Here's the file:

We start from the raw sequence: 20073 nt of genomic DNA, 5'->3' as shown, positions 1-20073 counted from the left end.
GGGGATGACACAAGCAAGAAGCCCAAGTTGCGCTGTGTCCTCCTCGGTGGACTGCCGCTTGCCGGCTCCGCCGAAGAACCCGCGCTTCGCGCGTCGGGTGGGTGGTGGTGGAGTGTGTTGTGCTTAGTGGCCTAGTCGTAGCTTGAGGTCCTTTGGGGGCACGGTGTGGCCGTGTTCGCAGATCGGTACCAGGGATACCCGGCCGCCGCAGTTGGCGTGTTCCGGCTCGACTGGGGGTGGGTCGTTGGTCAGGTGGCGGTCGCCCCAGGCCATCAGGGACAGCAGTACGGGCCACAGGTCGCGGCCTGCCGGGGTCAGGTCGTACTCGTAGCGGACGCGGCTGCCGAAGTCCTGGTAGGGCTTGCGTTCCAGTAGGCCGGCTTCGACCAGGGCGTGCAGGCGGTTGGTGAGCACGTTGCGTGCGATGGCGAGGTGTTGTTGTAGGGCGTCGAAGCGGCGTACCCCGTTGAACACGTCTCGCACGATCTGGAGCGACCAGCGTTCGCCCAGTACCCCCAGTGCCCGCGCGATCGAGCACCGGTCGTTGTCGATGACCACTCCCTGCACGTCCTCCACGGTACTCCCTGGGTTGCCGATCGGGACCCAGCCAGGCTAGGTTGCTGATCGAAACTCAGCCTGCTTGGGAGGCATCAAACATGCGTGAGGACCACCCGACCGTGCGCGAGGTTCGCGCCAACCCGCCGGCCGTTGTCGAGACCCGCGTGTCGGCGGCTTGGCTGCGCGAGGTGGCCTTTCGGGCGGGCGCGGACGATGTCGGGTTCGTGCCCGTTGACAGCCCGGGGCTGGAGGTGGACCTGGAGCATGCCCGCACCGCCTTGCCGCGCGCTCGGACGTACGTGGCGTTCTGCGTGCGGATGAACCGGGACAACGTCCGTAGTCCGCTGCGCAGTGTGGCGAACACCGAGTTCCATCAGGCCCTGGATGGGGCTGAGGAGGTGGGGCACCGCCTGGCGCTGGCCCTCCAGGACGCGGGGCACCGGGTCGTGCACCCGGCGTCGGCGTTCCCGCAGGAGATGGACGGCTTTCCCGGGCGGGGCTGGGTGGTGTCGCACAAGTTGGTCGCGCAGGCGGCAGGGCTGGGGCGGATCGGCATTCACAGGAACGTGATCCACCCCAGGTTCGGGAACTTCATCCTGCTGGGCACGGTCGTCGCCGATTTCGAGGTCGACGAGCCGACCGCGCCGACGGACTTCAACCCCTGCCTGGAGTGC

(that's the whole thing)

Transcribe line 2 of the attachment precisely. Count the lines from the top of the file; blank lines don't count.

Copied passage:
GGGGATGACACAAGCAAGAAGCCCAAGTTGCGCTGTGTCCTCCTCGGTGGACTGCCGCTTGCCGGCTCCGCCGAAGAACCCGCGCTTCGCGCGTCGGGTGGGTGGTGGTGGAGTGTGTTGTGCTTAGTGGCCTAGTCGTAGCTTGAGGTCCTTTGGGGGCACGGTGTGGCCGTGTTCGCAGATCGGTACCAGGGATACCCGGCCGCCGCAGTTGGCGTGTTCCGGCTCGACTGGGGGTGGGTCGTTGGTCAGGTGGCGGTCGCCCCAGGCCATCAGGGACAGCAGTACGGGCCACAGGTCGCGGCCTGCCGGGGTCAGGTCGTACTCGTAGCGGACGCGGCTGCCGAAGTCCTGGTAGGGCTTGCGTTCCAGTAGGCCGGCTTCGACCAGGGCGTGCAGGCGGTTGGTGAGCACGTTGCGTGCGATGGCGAGGTGTTGTTGTAGGGCGTCGAAGCGGCGTACCCCGTTGAACACGTCTCGCACGATCTGGAGCGACCAGCGTTCGCCCAGTACCCCCAGTGCCCGCGCGATCGAGCACCGGTCGTTGTCGATGACCACTCCCTGCACGTCCTCCACGGTACTCCCTGGGTTGCCGATCGGGACCCAGCCAGGCTAGGTTGCTGATCGAAACTCAGCCTGCTTGGGAGGCATCAAACATGCGTGAGGACCACCCGACCGTGCGCGAGGTTCGCGCCAACCCGCCGGCCGTTGTCGAGACCCGCGTGTCGGCGGCTTGGCTGCGCGAGGTGGCCTTTCGGGCGGGCGCGGACGATGTCGGGTTCGTGCCCGTTGACAGCCCGGGGCTGGAGGTGGACCTGGAGCATGCCCGCACCGCCTTGCCGCGCGCTCGGACGTACGTGGCGTTCTGCGTGCGGATGAACCGGGACAACGTCCGTAGTCCGCTGCGCAGTGTGGCGAACACCGAGTTCCATCAGGCCCTGGATGGGGCTGAGGAGGTGGGGCACCGCCTGGCGCTGGCCCTCCAGGACGCGGGGCACCGGGTCGTGCACCCGGCGTCGGCGTTCCCGCAGGAGATGGACGGCTTTCCCGGGCGGGGCTGGGTGGTGTCGCACAAGTTGGTCGCGCAGGCGGCAGGGCTGGGGCGGATCGGCATTCACAGGAACGTGATCCACCCCAGGTTCGGGAACTTCATCCTGCTGGGCACGGTCGTCGCCGATTTCGAGGTCGACGAGCCGACCGCGCCGACGGACTTCAACCCCTGCCTGGAGTGC